With help from two customers, she dumped the body under a bridge. Although they were arrested, lack of evidence meant all three walked free. “I beat him in the head with an iron! May God have mercy on my soul.” Guppy died shortly afterwards, once again escaping justice for her grisly crime.
The One That Got Away
In November 1892 Emily Edith Smith was convinced she had escaped Jack the Ripper’s clutches.
According to the 18-year-old, he asked if she’d like to have a drink. She agreed but “Jack” led her down a passageway where he produced a knife. “I’ll settle you now,” he said but Smith kicked him between the legs and fled.
She gave a full description of the attacker to the police – 5ft 9ins, dark hair, different colored eyes and peculiar eyebrows – but despite assurances that they’d investigate, they never took her seriously. Jack was never found, and his legend continues to this day.
The Bournemouth Nightmare
Louisa Bailey was working at a Bournemouth store in 1896 when, after a party with colleagues, she was visited by one of the customers – Mrs. Digby – who spotted an open bottle of brandy in the room and decided Bailey must be an alcoholic.
She convinced authorities to admit the woman to an asylum and Bailey was kept in a ward for deranged patients for 11 months, until she managed to escape.
She hid under a bush until guards gave up their search and she then found her way to Southampton.
Bailey sold her story to the press, but it remained a mystery as to why she’d been sent to the asylum and no apology was ever made.
Get me a drink! Or two…or three…or ten…
Gin was such a problem in the early 18th century that several laws were passed to try to control it, but this barely stopped its flow. At the height of gin’s popularity, the people of London alone were drinking 11 million gallons every year, on top of the gallons of wine and beer they were also drinking. Tens of thousands of people a year died for alcohol-related reasons, including around 9,000 children. Men and women of all levels of society indulged, to the point that public drunkenness was not considered offensive or even particularly noteworthy. Instead of being frowned upon, getting drunk was considered appropriate and masculine, especially for the upper classes.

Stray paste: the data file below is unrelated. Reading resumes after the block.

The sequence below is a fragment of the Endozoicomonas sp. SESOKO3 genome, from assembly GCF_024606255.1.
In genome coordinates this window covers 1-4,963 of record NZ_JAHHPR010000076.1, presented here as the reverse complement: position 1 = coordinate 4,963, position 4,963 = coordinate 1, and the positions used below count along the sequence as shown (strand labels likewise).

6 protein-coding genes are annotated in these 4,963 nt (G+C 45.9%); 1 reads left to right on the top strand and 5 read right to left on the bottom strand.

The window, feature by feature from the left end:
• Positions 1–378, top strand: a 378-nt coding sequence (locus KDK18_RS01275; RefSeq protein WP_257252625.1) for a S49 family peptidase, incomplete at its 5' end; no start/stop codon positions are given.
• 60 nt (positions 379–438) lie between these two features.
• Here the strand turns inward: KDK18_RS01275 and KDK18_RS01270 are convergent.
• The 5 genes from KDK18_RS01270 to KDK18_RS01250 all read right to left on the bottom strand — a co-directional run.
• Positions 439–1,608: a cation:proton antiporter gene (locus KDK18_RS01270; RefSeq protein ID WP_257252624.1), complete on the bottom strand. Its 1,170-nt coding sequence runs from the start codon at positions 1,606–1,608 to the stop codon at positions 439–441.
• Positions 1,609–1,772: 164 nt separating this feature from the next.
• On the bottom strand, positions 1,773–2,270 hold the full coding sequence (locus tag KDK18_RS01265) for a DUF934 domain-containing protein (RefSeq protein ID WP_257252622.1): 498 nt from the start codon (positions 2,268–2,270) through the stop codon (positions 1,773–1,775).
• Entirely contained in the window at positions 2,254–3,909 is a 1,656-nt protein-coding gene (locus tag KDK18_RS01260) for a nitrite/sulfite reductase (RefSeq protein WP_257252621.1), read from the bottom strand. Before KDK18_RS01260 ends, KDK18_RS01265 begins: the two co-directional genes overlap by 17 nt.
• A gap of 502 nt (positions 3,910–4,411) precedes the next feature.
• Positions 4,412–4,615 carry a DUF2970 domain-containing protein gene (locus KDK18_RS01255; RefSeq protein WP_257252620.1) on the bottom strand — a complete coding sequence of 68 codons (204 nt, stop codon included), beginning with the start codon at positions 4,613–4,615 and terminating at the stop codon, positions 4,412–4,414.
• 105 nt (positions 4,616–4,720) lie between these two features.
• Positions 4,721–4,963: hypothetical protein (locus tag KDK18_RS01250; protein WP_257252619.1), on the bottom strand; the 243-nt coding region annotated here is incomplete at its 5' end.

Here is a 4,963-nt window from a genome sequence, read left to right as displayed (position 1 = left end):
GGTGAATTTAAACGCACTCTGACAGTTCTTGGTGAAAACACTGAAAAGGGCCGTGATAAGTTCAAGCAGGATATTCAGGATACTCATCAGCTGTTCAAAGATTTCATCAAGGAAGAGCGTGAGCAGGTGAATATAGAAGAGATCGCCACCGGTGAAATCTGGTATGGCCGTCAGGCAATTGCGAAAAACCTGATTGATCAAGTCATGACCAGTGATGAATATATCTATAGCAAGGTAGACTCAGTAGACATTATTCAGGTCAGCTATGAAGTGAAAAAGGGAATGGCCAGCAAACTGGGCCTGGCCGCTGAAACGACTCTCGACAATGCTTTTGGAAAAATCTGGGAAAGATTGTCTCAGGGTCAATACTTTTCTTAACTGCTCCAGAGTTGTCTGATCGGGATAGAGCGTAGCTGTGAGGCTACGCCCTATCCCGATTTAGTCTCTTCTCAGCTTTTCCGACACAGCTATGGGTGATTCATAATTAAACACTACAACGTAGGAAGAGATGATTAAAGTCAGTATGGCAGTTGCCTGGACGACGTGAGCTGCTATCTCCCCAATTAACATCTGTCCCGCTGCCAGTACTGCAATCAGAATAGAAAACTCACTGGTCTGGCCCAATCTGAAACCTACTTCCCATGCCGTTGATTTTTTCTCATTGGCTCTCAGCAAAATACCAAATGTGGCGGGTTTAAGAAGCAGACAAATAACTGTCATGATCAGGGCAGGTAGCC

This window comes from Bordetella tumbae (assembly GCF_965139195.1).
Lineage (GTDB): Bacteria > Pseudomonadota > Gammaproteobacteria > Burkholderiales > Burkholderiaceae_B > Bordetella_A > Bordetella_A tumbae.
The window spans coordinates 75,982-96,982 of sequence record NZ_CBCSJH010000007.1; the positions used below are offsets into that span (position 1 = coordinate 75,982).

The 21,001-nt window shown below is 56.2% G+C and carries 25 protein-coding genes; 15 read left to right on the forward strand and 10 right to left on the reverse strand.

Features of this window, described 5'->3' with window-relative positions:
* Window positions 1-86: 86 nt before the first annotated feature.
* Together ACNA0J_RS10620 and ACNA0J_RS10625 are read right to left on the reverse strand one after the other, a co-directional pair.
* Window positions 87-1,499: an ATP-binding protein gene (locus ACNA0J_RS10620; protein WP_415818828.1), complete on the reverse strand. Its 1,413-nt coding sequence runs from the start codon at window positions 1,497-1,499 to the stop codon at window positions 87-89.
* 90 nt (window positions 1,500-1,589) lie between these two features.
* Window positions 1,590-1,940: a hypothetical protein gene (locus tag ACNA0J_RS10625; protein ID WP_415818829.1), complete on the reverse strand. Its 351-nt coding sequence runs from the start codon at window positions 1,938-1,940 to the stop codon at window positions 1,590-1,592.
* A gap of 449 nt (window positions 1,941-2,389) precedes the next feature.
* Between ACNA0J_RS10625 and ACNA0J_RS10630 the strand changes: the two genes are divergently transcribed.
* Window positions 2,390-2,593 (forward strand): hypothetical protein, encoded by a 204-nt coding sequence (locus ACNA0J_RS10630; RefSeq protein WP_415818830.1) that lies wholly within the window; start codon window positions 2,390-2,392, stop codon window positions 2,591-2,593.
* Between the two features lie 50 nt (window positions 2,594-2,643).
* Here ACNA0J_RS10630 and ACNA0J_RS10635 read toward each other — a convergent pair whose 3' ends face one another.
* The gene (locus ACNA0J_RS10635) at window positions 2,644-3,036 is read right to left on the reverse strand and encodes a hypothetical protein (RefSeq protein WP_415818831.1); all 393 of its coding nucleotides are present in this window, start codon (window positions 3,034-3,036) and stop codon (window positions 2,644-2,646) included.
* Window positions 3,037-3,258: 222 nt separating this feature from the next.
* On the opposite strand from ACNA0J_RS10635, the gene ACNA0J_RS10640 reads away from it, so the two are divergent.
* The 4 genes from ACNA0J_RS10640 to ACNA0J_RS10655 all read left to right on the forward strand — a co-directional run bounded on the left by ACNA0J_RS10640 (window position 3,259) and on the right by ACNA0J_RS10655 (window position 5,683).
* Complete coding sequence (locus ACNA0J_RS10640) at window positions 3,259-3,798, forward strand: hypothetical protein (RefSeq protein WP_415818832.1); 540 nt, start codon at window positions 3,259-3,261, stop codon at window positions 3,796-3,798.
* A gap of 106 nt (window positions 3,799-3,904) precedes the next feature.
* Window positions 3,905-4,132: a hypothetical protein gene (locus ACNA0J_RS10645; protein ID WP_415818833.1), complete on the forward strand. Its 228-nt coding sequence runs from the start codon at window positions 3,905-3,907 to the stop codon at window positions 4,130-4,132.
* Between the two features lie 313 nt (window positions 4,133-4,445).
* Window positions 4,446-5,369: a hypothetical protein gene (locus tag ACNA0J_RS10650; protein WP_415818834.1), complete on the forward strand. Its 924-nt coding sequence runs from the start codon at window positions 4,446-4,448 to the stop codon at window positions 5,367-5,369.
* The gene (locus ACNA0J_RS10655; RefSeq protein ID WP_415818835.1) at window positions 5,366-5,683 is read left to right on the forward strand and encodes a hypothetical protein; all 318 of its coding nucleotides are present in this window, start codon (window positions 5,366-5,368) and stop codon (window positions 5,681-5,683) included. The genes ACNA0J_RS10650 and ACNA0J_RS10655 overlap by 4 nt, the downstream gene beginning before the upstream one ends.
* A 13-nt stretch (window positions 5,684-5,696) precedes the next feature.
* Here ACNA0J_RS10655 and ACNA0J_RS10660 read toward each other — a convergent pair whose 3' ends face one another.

The Prince of Wales led the charge, getting wasted most nights. He even arrived at his wedding fall-down drunk. He was caricatured as a drunken lout in the press so many times that he actually bribed some artists “not to caricature his majesty in any immoral situation.” According to the Duke of Wellington, George had “three parts of a bottle of Mozelle, a glass of dry champagne, two glasses of port, and a glass of brandy…”
Ah, there’s nothing like pancakes washed down with a bit of brandy!
If Alcohol Wasn’t Enough…
If you couldn’t afford gallons of booze a year, you could always do drugs. Specifically, laudanum. A mix of opium and alcohol, it was sold legally -and cheaply- over the counter and recommended for absolutely anything, from a cold to a heart attack. It was also given to infants, even though the addictive properties of opium were well known. Not surprisingly, there were estimated tens of thousands of opium addicts!
I do believe it’s time to look at the 19th century from another angle!
Of course, debauchery is never absent from any Era, and the Georgian is no exception. Why, it seems to me that those good old Georgians did love a good scandal to gossip about!
As preposterous at these might seem, we have a lot to thank the 19th century for!
Do you have anything in mind?
Why, a good historical romance of course! 😉
Written by Hanna Hamilton